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Re: [ontolog-forum] formal systems, common logic and lbase

To: "[ontolog-forum]" <ontolog-forum@xxxxxxxxxxxxxxxx>
From: Christopher Menzel <cmenzel@xxxxxxxx>
Date: Sun, 25 Nov 2007 20:00:29 -0600
Message-id: <E2B4A543-A4B4-4FCE-AB3D-1E7363850676@xxxxxxxx>
On Nov 25, 2007, at 6:11 PM, rick@xxxxxxxxxxxxxx wrote:
> Yes, read them both. BTW - Do I have to pay to get access to CL now ?    (01)

We're waiting on ISO approval for the document to be made freely  
available.    (02)

>> They both give formal grammars and model theories of versions of  
>> first-order logic. They say nothing about axioms, they do not refer  
>> to "open ended schematic systems" (whatever those are: what ARE  
>> they, by the way?),
> Feferman doesn't say much about this. What he does say is "the  
> theory of operations employed is a version of the partial untyped  
> lambda calculus." He says a few other things that lead me to believe  
> he's thinking category theory...    (03)

Perhaps he is, but the untyped lambda calculus and its model theory  
can be fully characterized without any category theory (though folks  
who work in that extremely technical domain do avail themselves of  
category theoretic methods pretty freely).    (04)

>>> I believe Feferman's open ended schematic system implies  
>>> proposition b)
>>> and the evolution of formal systems towards logical environments.
>> What do you mean by a "logical environment"?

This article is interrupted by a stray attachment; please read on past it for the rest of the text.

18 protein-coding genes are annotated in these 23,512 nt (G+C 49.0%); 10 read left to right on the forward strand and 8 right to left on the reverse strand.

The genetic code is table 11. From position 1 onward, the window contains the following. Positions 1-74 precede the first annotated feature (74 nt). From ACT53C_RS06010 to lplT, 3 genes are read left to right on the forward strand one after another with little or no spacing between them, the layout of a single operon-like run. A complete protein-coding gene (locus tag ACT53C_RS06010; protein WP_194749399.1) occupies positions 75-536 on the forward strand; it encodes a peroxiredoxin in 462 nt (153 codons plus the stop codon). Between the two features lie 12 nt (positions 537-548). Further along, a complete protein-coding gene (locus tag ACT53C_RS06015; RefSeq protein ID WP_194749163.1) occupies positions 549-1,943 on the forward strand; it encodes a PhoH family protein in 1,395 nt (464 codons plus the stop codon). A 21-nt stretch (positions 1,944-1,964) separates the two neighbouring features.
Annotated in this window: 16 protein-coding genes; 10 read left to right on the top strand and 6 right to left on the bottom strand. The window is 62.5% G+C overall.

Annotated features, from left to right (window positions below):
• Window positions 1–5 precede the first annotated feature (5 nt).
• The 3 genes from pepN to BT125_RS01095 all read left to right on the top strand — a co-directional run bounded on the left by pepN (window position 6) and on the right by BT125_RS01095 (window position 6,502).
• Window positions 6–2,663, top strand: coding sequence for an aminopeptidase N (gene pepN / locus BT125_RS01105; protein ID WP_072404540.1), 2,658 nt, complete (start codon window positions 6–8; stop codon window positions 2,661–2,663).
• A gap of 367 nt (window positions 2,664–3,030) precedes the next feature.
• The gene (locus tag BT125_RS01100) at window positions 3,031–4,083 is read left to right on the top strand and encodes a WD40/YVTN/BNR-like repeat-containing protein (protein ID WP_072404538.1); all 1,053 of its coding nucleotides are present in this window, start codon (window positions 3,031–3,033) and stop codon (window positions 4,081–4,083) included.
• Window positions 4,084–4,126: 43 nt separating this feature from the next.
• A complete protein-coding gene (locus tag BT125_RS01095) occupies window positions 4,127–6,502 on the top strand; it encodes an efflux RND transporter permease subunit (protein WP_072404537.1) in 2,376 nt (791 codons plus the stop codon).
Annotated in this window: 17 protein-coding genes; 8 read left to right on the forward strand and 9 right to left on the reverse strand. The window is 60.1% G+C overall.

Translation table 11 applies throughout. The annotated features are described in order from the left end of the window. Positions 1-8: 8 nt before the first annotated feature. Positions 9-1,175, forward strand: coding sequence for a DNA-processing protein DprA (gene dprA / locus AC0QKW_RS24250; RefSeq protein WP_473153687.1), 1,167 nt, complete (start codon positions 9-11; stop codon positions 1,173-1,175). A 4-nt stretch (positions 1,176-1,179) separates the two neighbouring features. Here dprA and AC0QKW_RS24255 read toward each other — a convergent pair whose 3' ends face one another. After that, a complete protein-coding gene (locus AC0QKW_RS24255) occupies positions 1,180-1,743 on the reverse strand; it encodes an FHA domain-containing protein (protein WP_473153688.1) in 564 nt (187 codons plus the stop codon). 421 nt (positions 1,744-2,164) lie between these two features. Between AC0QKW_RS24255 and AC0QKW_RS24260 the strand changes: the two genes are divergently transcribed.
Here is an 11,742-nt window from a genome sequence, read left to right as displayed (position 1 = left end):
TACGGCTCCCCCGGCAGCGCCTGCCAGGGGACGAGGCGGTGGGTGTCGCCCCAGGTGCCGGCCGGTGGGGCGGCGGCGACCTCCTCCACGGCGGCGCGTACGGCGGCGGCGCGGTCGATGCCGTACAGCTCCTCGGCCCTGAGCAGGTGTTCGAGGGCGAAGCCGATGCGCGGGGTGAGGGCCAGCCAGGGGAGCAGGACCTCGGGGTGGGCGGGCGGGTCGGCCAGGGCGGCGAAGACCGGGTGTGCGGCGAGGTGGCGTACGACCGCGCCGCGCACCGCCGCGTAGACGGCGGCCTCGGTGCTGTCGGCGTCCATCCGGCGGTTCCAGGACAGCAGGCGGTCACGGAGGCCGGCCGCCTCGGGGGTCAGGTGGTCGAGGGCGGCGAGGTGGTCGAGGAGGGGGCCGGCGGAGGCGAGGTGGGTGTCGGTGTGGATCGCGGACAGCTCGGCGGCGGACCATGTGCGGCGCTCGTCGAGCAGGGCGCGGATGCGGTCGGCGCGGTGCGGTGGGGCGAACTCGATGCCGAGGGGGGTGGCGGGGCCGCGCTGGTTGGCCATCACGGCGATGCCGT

> Here's a pointer to the IFF logical environment, see figure 1 ...
> http://suo.ieee.org/IFF/metalevel/lower/ontology/ontology/version20021205.htm
>> BTW, the use of 'ascii-art' as in the above is best restricted to a  
>> non-proportional font. Your diagram is broken in any font I can  
>> find to view itin.
> Sorry, I put a graphic here ...
> http://www.rickmurphy.org/log-env.gif
> As I explained to Chris Menzel in a prior thread.    (05)

I'm afraid I never saw a response from you to my question about that  
graphic.    (06)

> This graphic represents a degenerate version of a logical  
> environment. Kent's, as referenced above is nicely done and well  
> developed in terms of transformations.
>> However, since it places CL and Lbase under something other
>> than 'Logics' (I'm not sure if its under 'Axiomatic' or "Natural
>> Language'), it is wrong, since these are in fact both logics.
> That's not what they say.    (07)

Then they (whoever they are) are wrong.  It depends on *exactly* how a  
logic is defined (there are several equally good notions), but CL is  
either a logic or a class of logics.    (08)

-chris    (09)

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